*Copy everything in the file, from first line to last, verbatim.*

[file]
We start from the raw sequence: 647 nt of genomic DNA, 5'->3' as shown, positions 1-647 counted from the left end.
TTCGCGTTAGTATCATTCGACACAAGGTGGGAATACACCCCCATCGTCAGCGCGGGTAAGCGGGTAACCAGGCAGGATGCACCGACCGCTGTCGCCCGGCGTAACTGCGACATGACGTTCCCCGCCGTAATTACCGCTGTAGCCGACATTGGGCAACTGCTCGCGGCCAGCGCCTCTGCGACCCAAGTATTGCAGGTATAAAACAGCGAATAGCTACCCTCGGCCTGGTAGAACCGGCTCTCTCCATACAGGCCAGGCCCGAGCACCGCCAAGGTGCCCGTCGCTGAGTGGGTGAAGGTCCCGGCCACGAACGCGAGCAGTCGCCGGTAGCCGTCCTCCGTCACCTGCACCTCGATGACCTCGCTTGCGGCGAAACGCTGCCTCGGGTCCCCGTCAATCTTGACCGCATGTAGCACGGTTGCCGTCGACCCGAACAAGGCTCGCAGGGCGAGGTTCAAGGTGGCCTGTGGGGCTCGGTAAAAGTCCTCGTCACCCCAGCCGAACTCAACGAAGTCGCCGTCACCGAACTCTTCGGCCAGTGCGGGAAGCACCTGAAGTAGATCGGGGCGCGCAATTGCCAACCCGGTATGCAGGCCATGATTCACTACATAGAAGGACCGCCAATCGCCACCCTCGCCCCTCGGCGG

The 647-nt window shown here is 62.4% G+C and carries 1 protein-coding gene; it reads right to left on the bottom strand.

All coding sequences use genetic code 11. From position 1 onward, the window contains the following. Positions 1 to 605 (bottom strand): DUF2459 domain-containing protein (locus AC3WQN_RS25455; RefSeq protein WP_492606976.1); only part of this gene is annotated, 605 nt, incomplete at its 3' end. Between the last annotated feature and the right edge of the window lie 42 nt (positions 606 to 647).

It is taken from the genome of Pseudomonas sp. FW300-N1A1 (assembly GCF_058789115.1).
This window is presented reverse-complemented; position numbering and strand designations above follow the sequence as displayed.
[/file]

We start from the raw sequence: 647 nt of genomic DNA, 5'->3' as shown, positions 1-647 counted from the left end.
TTCGCGTTAGTATCATTCGACACAAGGTGGGAATACACCCCCATCGTCAGCGCGGGTAAGCGGGTAACCAGGCAGGATGCACCGACCGCTGTCGCCCGGCGTAACTGCGACATGACGTTCCCCGCCGTAATTACCGCTGTAGCCGACATTGGGCAACTGCTCGCGGCCAGCGCCTCTGCGACCCAAGTATTGCAGGTATAAAACAGCGAATAGCTACCCTCGGCCTGGTAGAACCGGCTCTCTCCATACAGGCCAGGCCCGAGCACCGCCAAGGTGCCCGTCGCTGAGTGGGTGAAGGTCCCGGCCACGAACGCGAGCAGTCGCCGGTAGCCGTCCTCCGTCACCTGCACCTCGATGACCTCGCTTGCGGCGAAACGCTGCCTCGGGTCCCCGTCAATCTTGACCGCATGTAGCACGGTTGCCGTCGACCCGAACAAGGCTCGCAGGGCGAGGTTCAAGGTGGCCTGTGGGGCTCGGTAAAAGTCCTCGTCACCCCAGCCGAACTCAACGAAGTCGCCGTCACCGAACTCTTCGGCCAGTGCGGGAAGCACCTGAAGTAGATCGGGGCGCGCAATTGCCAACCCGGTATGCAGGCCATGATTCACTACATAGAAGGACCGCCAATCGCCACCCTCGCCCCTCGGCGG

The 647-nt window shown here is 62.4% G+C and carries 1 protein-coding gene; it reads right to left on the bottom strand.

All coding sequences use genetic code 11. From position 1 onward, the window contains the following. Positions 1 to 605 (bottom strand): DUF2459 domain-containing protein (locus AC3WQN_RS25455; RefSeq protein WP_492606976.1); only part of this gene is annotated, 605 nt, incomplete at its 3' end. Between the last annotated feature and the right edge of the window lie 42 nt (positions 606 to 647).

It is taken from the genome of Pseudomonas sp. FW300-N1A1 (assembly GCF_058789115.1).
This window is presented reverse-complemented; position numbering and strand designations above follow the sequence as displayed.